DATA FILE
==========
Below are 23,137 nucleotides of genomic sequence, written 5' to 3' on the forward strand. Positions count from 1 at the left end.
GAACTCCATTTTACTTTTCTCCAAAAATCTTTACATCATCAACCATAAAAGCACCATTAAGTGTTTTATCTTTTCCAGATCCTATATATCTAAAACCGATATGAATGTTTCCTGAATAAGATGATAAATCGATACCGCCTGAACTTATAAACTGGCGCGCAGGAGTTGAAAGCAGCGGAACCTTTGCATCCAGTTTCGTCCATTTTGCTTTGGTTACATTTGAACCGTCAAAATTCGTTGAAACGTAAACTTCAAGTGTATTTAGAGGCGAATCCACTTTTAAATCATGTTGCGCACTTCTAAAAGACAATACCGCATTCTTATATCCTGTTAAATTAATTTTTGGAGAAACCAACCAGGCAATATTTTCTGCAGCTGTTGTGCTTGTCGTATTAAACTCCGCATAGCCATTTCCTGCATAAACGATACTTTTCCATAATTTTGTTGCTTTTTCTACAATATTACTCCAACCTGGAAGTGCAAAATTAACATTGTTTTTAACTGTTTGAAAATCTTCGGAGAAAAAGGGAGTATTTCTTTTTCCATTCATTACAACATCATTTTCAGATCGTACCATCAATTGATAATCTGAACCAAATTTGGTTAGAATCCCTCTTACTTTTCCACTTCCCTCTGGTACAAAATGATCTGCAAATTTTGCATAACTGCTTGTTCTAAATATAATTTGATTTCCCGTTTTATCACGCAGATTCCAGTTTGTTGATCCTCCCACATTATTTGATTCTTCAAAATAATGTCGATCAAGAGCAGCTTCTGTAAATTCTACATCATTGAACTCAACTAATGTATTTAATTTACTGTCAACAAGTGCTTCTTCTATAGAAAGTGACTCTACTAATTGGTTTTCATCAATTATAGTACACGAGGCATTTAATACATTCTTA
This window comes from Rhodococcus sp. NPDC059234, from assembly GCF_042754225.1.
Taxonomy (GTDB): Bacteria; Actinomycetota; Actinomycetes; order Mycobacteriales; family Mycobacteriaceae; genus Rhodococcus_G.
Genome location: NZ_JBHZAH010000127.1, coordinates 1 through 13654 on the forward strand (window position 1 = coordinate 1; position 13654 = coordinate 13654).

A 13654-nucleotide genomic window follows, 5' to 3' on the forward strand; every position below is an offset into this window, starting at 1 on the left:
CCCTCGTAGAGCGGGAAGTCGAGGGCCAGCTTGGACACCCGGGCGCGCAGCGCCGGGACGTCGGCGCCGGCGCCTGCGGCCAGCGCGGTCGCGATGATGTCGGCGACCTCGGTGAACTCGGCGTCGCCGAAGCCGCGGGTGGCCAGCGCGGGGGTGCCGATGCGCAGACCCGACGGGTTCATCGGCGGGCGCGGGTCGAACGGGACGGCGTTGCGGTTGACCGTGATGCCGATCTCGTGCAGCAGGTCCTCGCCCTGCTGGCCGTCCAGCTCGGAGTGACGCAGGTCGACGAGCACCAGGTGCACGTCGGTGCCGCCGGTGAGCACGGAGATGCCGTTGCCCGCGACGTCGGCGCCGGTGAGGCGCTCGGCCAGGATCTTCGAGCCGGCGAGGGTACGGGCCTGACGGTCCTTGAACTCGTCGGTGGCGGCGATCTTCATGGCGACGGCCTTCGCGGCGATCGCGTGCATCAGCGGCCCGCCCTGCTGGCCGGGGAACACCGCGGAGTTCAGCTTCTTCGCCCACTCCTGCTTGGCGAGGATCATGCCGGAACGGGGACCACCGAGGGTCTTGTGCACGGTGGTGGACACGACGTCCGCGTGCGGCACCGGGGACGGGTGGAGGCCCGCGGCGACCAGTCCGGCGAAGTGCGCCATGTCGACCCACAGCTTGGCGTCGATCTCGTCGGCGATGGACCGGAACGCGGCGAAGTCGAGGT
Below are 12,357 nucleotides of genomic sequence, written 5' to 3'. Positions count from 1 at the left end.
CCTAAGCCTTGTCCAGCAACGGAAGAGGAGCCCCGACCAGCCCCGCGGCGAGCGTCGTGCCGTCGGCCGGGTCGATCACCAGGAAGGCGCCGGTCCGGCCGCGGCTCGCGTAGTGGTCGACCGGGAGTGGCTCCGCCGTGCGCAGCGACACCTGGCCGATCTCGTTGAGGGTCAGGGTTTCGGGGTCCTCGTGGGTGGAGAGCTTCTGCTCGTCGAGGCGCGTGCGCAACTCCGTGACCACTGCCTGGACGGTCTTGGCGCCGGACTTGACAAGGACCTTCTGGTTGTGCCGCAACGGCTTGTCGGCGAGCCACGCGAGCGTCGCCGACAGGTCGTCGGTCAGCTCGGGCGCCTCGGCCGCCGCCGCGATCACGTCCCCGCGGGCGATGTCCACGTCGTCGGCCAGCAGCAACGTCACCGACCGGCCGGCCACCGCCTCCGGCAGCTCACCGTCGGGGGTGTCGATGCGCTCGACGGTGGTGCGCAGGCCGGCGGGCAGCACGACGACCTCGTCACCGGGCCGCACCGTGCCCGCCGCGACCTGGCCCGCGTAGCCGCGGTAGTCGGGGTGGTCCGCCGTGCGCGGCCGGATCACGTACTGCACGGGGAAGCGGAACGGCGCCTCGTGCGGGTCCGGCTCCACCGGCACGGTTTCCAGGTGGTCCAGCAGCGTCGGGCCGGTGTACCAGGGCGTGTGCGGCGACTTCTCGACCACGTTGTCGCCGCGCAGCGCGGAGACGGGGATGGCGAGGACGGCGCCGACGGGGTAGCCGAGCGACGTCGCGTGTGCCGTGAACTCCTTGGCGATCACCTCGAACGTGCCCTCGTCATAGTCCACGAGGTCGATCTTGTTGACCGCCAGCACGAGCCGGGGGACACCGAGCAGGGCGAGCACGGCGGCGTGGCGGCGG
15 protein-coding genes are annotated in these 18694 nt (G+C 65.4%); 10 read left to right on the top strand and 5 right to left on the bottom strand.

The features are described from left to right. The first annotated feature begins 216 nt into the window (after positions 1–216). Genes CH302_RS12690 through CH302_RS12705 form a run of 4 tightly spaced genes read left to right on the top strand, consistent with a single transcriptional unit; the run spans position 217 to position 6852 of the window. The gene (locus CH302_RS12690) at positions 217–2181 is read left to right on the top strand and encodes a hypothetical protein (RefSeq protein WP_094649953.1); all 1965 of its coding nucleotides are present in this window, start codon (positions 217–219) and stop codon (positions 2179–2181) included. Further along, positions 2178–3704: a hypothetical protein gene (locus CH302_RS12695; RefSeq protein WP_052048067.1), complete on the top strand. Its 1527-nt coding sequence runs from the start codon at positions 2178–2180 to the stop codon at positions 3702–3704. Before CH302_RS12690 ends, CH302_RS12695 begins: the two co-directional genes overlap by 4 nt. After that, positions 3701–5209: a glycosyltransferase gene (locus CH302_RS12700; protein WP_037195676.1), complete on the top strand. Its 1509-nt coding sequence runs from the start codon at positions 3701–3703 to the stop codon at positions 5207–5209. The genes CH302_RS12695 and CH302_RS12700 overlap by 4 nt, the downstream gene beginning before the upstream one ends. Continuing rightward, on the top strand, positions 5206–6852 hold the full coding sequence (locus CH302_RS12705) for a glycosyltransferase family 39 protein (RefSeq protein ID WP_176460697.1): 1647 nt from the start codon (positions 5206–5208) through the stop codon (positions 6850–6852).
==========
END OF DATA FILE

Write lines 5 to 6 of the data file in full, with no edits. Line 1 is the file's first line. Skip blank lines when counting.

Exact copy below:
Genome location: NZ_JBHZAH010000127.1, coordinates 1 through 13654 on the forward strand (window position 1 = coordinate 1; position 13654 = coordinate 13654).

A 13654-nucleotide genomic window follows, 5' to 3' on the forward strand; every position below is an offset into this window, starting at 1 on the left: